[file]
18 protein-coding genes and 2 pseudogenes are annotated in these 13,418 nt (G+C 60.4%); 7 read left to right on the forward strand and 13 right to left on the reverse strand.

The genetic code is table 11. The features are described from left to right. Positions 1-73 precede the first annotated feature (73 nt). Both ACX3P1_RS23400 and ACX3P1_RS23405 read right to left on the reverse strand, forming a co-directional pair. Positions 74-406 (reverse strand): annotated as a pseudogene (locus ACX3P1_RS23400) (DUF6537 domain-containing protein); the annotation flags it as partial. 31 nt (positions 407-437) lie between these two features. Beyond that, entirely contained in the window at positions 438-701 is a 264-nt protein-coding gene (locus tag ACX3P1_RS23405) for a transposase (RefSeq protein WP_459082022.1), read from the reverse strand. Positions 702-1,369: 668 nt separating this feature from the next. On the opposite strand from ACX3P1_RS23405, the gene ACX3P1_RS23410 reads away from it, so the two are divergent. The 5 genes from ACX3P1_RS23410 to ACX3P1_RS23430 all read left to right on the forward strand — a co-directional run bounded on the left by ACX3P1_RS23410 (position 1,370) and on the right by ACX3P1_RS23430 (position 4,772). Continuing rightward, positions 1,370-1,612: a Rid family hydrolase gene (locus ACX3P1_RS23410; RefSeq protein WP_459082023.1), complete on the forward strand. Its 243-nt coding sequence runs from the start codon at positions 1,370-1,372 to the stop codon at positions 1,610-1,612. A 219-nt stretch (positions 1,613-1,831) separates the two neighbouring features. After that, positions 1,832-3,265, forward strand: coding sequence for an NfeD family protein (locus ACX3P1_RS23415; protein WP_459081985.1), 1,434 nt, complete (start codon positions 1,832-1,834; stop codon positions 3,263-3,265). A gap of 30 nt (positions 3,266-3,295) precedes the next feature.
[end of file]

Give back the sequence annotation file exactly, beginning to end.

18 protein-coding genes and 2 pseudogenes are annotated in these 13,418 nt (G+C 60.4%); 7 read left to right on the forward strand and 13 right to left on the reverse strand.

The genetic code is table 11. The features are described from left to right. Positions 1-73 precede the first annotated feature (73 nt). Both ACX3P1_RS23400 and ACX3P1_RS23405 read right to left on the reverse strand, forming a co-directional pair. Positions 74-406 (reverse strand): annotated as a pseudogene (locus ACX3P1_RS23400) (DUF6537 domain-containing protein); the annotation flags it as partial. 31 nt (positions 407-437) lie between these two features. Beyond that, entirely contained in the window at positions 438-701 is a 264-nt protein-coding gene (locus tag ACX3P1_RS23405) for a transposase (RefSeq protein WP_459082022.1), read from the reverse strand. Positions 702-1,369: 668 nt separating this feature from the next. On the opposite strand from ACX3P1_RS23405, the gene ACX3P1_RS23410 reads away from it, so the two are divergent. The 5 genes from ACX3P1_RS23410 to ACX3P1_RS23430 all read left to right on the forward strand — a co-directional run bounded on the left by ACX3P1_RS23410 (position 1,370) and on the right by ACX3P1_RS23430 (position 4,772). Continuing rightward, positions 1,370-1,612: a Rid family hydrolase gene (locus ACX3P1_RS23410; RefSeq protein WP_459082023.1), complete on the forward strand. Its 243-nt coding sequence runs from the start codon at positions 1,370-1,372 to the stop codon at positions 1,610-1,612. A 219-nt stretch (positions 1,613-1,831) separates the two neighbouring features. After that, positions 1,832-3,265, forward strand: coding sequence for an NfeD family protein (locus ACX3P1_RS23415; protein WP_459081985.1), 1,434 nt, complete (start codon positions 1,832-1,834; stop codon positions 3,263-3,265). A gap of 30 nt (positions 3,266-3,295) precedes the next feature.